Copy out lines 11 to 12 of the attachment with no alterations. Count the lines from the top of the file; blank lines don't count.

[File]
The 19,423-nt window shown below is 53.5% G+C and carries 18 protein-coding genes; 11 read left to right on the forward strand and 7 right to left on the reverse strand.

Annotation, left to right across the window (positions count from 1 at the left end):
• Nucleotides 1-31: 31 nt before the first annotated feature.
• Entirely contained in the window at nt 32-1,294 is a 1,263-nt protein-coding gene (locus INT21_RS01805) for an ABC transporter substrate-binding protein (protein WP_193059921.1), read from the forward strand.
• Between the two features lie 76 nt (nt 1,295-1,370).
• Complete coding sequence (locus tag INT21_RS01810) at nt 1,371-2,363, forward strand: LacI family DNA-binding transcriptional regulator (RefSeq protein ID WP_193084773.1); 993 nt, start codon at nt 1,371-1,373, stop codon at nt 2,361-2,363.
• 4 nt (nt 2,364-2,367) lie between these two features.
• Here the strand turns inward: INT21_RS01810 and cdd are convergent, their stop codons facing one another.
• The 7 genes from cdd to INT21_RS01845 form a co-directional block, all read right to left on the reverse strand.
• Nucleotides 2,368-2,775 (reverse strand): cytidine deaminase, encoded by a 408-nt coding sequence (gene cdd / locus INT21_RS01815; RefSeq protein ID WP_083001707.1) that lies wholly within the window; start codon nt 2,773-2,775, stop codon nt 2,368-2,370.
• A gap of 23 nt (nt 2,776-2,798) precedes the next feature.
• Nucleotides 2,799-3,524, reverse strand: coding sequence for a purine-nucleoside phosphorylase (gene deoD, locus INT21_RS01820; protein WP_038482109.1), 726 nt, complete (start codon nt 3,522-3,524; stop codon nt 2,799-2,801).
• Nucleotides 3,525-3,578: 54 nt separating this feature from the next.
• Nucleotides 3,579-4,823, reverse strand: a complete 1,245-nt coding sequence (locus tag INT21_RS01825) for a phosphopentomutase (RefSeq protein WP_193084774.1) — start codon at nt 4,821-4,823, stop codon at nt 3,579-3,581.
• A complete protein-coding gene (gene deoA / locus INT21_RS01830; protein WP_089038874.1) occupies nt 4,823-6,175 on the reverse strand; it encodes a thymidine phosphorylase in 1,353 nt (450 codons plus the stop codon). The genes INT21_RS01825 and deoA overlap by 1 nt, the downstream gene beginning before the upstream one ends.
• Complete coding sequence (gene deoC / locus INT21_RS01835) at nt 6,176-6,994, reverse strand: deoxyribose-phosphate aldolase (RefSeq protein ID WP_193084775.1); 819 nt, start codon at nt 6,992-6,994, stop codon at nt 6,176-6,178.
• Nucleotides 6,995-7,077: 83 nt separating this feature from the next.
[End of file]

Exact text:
• A gap of 23 nt (nt 2,776-2,798) precedes the next feature.
• Nucleotides 2,799-3,524, reverse strand: coding sequence for a purine-nucleoside phosphorylase (gene deoD, locus INT21_RS01820; protein WP_038482109.1), 726 nt, complete (start codon nt 3,522-3,524; stop codon nt 2,799-2,801).